THE year 2018 was a turning point for Malaysia as it was the first time the federal government changed hands since the country gained independence. Despite a long delay before an official announcement was made, Pakatan Harapan’s win was received with euphoria. The fact that the transition of power was done peacefully was something to be proud of.
As much as the change of government has been a historic event, a more challenging role is to manage the expectations of the public post-14th General Election.
The public is growing wary with the hard realities of life and unfulfilled election promises. Perhaps public expectations are too high, fuelled by populist manifestos from all sides of the political divide.
With newfound freedom, thanks to the new administration, Malaysians are enjoying the opportunity to speak up in a manner unheard of in those 60 years.
This is good for the nation. But the social media tells a different story. Some of the discourses are so toxic that one may lose interest in politics altogether.
More than six months after GE-14, if indication from the media is to be used, the government is losing its popularity. It is struggling with unfulfilled electoral promises, bad press, etc.
As it stands, neither the perceived poor performance of the government nor the naive remarks of some ministers help. Regardless of whether they are misquoted by the media or on the learning curve, the government is in for a rough ride.
As we enter the new year, it is time to revisit a dream that all Malaysians can associate themselves with and foster unity. We must demand that the government focus on tackling issues facing the country and prioritise accordingly. For that to happen, there must be less politicking.
While the government is not expected to know everything, evidence-based policies must be adopted.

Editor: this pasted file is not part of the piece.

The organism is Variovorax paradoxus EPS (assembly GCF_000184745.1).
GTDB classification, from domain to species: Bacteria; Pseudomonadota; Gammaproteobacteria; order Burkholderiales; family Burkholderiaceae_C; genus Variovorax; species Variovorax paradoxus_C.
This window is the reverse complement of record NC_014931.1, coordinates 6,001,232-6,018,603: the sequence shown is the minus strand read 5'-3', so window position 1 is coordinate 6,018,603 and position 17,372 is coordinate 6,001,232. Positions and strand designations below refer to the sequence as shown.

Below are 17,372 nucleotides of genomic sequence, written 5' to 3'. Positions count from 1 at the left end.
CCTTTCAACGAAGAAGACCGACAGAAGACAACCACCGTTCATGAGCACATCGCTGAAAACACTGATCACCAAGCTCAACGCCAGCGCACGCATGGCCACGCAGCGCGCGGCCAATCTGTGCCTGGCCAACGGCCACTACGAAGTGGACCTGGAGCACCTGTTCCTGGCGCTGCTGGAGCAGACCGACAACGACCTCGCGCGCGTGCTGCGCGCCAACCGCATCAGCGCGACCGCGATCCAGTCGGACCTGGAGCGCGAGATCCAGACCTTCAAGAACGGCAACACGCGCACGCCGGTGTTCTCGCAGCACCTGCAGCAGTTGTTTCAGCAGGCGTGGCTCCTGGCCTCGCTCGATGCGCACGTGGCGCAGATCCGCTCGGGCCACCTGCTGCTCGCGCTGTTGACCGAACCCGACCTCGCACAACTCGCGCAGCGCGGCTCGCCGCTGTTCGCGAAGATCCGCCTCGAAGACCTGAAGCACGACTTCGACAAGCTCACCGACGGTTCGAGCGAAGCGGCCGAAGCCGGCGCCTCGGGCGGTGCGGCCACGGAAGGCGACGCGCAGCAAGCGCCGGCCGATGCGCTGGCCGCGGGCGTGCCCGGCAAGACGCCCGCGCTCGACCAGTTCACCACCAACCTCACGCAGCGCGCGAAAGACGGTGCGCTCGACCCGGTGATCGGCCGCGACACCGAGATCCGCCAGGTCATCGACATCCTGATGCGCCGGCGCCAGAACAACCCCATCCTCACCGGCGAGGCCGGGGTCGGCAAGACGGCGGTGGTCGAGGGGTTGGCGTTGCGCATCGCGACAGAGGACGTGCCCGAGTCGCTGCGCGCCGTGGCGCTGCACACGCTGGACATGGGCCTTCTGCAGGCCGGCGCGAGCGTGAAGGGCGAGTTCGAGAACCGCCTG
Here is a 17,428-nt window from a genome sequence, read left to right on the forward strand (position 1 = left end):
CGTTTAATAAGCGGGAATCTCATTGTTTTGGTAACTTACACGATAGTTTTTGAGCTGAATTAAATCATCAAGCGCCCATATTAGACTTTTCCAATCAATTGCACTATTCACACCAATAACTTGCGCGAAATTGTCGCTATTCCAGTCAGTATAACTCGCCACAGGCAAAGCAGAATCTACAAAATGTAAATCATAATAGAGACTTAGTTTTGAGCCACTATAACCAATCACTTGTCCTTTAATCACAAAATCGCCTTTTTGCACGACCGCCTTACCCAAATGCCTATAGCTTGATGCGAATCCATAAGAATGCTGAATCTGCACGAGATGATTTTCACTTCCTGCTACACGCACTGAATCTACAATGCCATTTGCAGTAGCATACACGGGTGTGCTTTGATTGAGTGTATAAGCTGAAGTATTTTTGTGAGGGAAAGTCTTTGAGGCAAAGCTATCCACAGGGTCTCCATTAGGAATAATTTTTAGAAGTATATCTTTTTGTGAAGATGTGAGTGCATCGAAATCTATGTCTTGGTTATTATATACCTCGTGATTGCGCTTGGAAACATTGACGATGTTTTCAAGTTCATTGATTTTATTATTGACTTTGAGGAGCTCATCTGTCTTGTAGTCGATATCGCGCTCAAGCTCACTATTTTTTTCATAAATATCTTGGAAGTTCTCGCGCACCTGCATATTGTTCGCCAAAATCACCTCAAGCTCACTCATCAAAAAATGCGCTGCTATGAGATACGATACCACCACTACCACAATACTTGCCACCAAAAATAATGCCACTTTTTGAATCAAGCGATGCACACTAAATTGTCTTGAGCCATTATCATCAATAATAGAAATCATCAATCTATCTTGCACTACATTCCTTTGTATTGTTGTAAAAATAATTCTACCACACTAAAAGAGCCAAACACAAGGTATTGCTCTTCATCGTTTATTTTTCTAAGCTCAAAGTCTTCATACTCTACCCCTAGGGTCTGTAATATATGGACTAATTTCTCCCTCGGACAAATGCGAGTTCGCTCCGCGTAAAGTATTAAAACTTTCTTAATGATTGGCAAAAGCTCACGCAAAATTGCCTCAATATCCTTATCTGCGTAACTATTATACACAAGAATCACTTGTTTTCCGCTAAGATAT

Any ill-thought-out announcement that could be a subject of ridicule or worse any decision that has to be back-pedalled must be avoided.
In some circumstances, “silence is golden” may be a good approach. More importantly, any signal indicating the practice of rent-seeking must be addressed at once. Malaysia cannot afford further leakages of public funds.
For Malays and Bumiputeras, our rights, as enshrined in the Federal Constitution, are here to stay even though some may feel threatened.
Stand for our rights but it is time to get out of the comfort zone for the betterment of society. While politics is part and parcel of the struggle, do not let politics get in the way of the higher goals of improving the socio-economic status of the society.
The much-required reforms in the society must happen, sooner rather than later.
As the globalised world is changing at a rapid pace, what worked in the past may no longer work in the new age. While having entitlement can be a privilege, the reverse can also be true if the values of what makes a strong and resilient society are not embraced.
Education and equality of opportunities must be set as priorities. For the public, while the government may owe us the unfulfilled election promises, let’s be realistic and productive.
As much as a caring government is desired, there’s a lot on the plate for the administration, facing myriad challenges. It should not be an excuse, but for things to happen in our favour, a lot of things have to happen, be it improved economic performance or a better mechanism to channel aid to the needy.
Keep pushing for effective and efficient delivery of public goods and yet allow the administration room for a successful turnaround. It may take a bit of time; patience is required from all Malaysians. After all, isn’t this what patriotism is about?
Going forward, Malaysia has no choice but to reform in order to progress and be a force to be reckoned with, regionally and globally. At the same time, we must strive to maintain our peaceful coexistence. The question remains, though: as we usher in 2019, can the federal government fulfil the aspirations of the people?
MOHAMMAD ABDUL HAMID
Bandar Tun Razak, Cheras,